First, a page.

Why Doesn’t The Thought Count?

Isn’t it the thought that counts? Usually not for much!

Was it a man who invented the rationalization  “It’s the thought that counts” to cover his failure to do something important? Or was it a woman who invented it to cover for a man’s failure?

Either way what’s important is that thoughts are worthless––they don’t exist outside of the thinker’s mind and they don’t count for anything––unless they lead to actions. Actions (and inactions) are what count because they are what people experience.

Let’s run some scenarios:

He says, “I meant to get you a gift.”

She thinks, “He didn’t just forget. He knew what was expected and still didn’t follow through.”

He says, “I tried to get you a gift.”

She thinks, “How hard can it be?” and “How important am I anyway?”

He says, “It’s the thought that counts, dear.”

She thinks, “Why didn’t he follow through?”

Better to say you screwed up and are sorry and you will do your best to see that it doesn’t happen again. Fallen on your sword with an apology is required; but the whole mess leaves a hollow place in the love.

And if you have really tried and failed, make your failed effort the gift. One of my father’s best friends tried for years to get him some Tompkins County King apples––his favorite from his childhood fifty years earlier. Several Christmases in a row his gift was the correspondence (pre-internet) of her attempts to find those apples. That showed effort and that equaled caring and love and respect for the friendship.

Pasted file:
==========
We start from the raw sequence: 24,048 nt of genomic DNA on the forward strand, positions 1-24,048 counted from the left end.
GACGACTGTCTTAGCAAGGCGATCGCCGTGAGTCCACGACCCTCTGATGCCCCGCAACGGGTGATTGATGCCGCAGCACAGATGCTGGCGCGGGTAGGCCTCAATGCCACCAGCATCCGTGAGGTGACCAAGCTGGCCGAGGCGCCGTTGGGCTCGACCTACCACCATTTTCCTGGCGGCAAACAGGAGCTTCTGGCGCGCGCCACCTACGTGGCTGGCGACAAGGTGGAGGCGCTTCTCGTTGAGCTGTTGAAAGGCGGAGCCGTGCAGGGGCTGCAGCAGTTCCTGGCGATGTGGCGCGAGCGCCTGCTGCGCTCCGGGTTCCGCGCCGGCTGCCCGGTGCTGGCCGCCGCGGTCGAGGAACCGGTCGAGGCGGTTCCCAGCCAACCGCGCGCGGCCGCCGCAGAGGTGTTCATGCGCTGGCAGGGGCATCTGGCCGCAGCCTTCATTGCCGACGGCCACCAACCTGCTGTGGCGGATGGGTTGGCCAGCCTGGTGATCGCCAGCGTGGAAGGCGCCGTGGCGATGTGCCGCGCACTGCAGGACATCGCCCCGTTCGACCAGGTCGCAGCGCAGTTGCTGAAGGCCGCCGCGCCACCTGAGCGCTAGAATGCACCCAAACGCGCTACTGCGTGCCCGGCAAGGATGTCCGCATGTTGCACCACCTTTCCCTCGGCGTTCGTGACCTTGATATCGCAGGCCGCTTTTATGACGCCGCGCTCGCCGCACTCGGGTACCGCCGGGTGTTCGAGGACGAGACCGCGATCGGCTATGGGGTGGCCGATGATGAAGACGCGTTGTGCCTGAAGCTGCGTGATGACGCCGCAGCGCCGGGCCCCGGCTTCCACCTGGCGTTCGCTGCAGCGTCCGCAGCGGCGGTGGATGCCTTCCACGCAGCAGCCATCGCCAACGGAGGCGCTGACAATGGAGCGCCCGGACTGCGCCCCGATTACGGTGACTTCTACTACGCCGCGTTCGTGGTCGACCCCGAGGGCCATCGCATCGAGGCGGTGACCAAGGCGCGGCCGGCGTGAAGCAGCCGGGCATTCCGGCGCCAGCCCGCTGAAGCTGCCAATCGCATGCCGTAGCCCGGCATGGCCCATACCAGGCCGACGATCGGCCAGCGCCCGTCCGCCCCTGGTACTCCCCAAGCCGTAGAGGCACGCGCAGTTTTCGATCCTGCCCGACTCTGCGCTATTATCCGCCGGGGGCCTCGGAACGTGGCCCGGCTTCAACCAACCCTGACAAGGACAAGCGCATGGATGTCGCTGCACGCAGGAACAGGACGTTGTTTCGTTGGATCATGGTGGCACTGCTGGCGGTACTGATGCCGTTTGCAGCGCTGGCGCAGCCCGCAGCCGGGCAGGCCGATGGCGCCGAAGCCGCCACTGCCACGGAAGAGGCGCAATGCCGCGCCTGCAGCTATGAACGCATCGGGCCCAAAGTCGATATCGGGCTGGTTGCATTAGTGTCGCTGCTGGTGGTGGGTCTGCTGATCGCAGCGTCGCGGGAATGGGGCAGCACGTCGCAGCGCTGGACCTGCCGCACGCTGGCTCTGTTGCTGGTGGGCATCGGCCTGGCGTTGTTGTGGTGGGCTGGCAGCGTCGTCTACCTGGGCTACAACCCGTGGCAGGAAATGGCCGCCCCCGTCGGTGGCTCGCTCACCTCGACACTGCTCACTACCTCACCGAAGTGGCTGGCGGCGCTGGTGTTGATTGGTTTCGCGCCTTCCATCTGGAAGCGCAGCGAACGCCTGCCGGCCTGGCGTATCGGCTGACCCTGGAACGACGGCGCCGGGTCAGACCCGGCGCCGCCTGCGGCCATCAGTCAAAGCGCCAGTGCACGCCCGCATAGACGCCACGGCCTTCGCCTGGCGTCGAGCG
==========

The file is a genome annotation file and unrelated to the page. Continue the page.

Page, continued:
I have failed. The only time my mother ever yelled at me with real anger was when I returned home for Christmas without any gifts. The memory always hurts.

Now, I usually cover with something less adequate until I can make it right. In a pinch I have drawn a picture of a gift with an explanation of my efforts and when I expect those efforts to produce results.

Offering nothing where something is supposed to be leaves a gaping hole!

It is the effort that counts only when the effort produces results!

Thinking, no matter how well intentioned, will only get you in trouble if that is all you did.

The thought, unpursued, is an insult.

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4 Responses to Why Doesn’t The Thought Count?

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